Fig. 4 and Fig. 5 are enlarged longitudinal sectional views through alternative electrode constructions of the type described in connection with Fig. 1.

Briefly stated, my invention contemplates an improved method of surface-treating plastic sheet material, comprising subjecting the plastic sheet to a strong electrostatic field in which the surface to be treated is exposed to air, with a strong dielectric material interposed between the air gap and the adjacent electrode, in such manner as to assure against premature breakdowns or arcing, and at the same time to assure uniform development of an Ozone ice rich atmosphere in the electric field over a substantial area of the passing plastic sheet. Various forms of electrodes for this purpose will be shown and described.

Referring to Fig. 1 of the drawings, my invention is shown in application to a continuous process involving the formation of plastic tubing of the variety used in plastic bags, as used for the merchandising of toys, confections, and other small articles and materials. The plastic may be one of any number of varieties as, for example, polyethylene. I have generally indicated an extruder 10 capable of continuously delivering a tube 11 of plastic sheet, a portion of one side of which is to be treated, for reception of a printing ink, or for reception of a decorative lamination, or otherwise to identify the bags which will ultimately be formed out of the plastic tube 11. Tent rolls 1213 serve to progressively and continuously flatten the tubular material 10, and squeeze rolls 14 assure a tight sandwich of the plastic material at 15. Thus, by the time the sandwich 15 reaches the surface-treating stage 16 of my invention, all or substantially all air has been excluded from within the sandwich 15. After passing the surface-treatment station 16, the treated material may be taken up on a reel 17, after being guided by suitable means 18. The actual printing or application of laminations for decorative purposes may take place at a later time and in a totally different location, because once the surface treatment has been developed, the treated surface is permanently conditioned to receive applied inks, glues or the like, with permanent bonding.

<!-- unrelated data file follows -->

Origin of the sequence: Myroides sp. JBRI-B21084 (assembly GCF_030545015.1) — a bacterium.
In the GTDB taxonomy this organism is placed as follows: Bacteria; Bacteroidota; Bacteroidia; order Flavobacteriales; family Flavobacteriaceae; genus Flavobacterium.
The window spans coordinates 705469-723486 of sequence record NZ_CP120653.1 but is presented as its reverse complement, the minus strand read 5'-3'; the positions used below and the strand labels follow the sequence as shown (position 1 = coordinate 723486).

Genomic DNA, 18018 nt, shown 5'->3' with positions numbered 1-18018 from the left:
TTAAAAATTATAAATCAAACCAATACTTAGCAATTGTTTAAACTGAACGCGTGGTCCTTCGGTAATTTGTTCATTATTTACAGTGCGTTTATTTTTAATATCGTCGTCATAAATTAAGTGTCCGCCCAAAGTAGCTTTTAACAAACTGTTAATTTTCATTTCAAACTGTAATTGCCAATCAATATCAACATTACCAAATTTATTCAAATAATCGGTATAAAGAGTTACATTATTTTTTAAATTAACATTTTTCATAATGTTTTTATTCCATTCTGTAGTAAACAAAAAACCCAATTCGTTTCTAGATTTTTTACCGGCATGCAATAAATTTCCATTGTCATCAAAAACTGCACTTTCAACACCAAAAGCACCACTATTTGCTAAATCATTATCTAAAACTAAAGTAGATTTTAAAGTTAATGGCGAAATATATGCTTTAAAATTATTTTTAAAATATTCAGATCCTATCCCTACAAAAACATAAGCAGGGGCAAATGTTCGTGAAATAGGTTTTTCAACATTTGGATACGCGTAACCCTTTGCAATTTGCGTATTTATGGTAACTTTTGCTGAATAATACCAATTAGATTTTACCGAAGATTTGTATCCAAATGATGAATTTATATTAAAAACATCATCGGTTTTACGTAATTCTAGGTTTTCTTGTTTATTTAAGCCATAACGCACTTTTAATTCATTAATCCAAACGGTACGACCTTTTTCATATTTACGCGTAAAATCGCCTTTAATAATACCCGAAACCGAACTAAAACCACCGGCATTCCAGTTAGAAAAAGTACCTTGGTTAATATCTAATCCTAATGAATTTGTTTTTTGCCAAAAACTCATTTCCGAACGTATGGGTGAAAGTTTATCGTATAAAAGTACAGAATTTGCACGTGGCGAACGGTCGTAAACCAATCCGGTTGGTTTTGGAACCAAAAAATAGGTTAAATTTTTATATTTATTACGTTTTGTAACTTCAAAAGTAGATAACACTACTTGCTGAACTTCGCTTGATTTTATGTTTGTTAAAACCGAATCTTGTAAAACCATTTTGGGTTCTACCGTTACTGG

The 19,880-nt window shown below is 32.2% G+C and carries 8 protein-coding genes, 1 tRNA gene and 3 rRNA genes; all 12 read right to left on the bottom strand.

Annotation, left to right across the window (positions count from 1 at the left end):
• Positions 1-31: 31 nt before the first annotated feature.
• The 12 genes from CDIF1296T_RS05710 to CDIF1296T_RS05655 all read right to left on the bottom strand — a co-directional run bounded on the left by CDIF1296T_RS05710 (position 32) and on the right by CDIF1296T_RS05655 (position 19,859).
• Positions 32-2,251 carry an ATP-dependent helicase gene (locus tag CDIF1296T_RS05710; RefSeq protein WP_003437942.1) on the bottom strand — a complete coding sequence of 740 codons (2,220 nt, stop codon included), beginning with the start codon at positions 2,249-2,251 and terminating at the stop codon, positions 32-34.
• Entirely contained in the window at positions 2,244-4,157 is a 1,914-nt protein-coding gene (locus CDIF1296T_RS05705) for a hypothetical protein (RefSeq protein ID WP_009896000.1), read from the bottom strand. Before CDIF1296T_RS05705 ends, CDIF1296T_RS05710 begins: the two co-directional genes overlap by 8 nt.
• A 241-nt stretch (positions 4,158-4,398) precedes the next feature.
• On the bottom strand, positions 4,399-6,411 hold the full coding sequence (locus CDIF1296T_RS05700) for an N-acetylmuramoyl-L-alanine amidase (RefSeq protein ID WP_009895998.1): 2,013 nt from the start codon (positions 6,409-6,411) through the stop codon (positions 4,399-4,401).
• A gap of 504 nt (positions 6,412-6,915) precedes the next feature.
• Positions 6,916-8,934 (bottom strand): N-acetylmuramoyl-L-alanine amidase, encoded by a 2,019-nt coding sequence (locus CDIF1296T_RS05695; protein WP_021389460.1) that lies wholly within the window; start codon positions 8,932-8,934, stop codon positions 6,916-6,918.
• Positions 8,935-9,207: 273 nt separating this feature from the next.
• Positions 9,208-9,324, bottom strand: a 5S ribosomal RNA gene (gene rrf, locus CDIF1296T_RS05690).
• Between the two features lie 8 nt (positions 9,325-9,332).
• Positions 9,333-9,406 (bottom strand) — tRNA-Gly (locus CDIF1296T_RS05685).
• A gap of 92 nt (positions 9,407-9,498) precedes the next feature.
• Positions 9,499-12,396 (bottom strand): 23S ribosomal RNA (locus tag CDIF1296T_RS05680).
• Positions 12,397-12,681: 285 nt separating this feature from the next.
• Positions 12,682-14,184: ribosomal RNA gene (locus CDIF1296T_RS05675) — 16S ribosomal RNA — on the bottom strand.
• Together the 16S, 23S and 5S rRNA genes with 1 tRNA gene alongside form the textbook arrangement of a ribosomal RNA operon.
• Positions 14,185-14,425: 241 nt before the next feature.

The surface-treating station 16 in Fig. 1 may include a large roll 19 continuously moving with the squeezed sandwich 15 so as to develop no relative motion with respect thereto. The roll 19 is electrically conductive and forms one of the electrodes for developing the electrostatic field needed for performance of my invention. Thus, the roll 19 may be a chromium-plated copper or brass member, or it may be of stainless steel. I flnd it convenient that the electrode 19 be the grounded electrode, and have so indicated at 20.

Closely spaced from the plastic 15 as it passes over the roll 19, and for a substantial arcuate extent thereof, I provide stationary electrode means 21, which may be cylindrically arcuate. The electrode 21 is shown supplied by a high-voltage alternating-current source, as by way of transformer means 22, and in accordance with a feature of my invention, the conductive element or elements of the electrode 21 are isolated from the adjacent surface 2 of the plastic 15 by means of a high-strength dielectric material, such as glass, as will more clearly appear.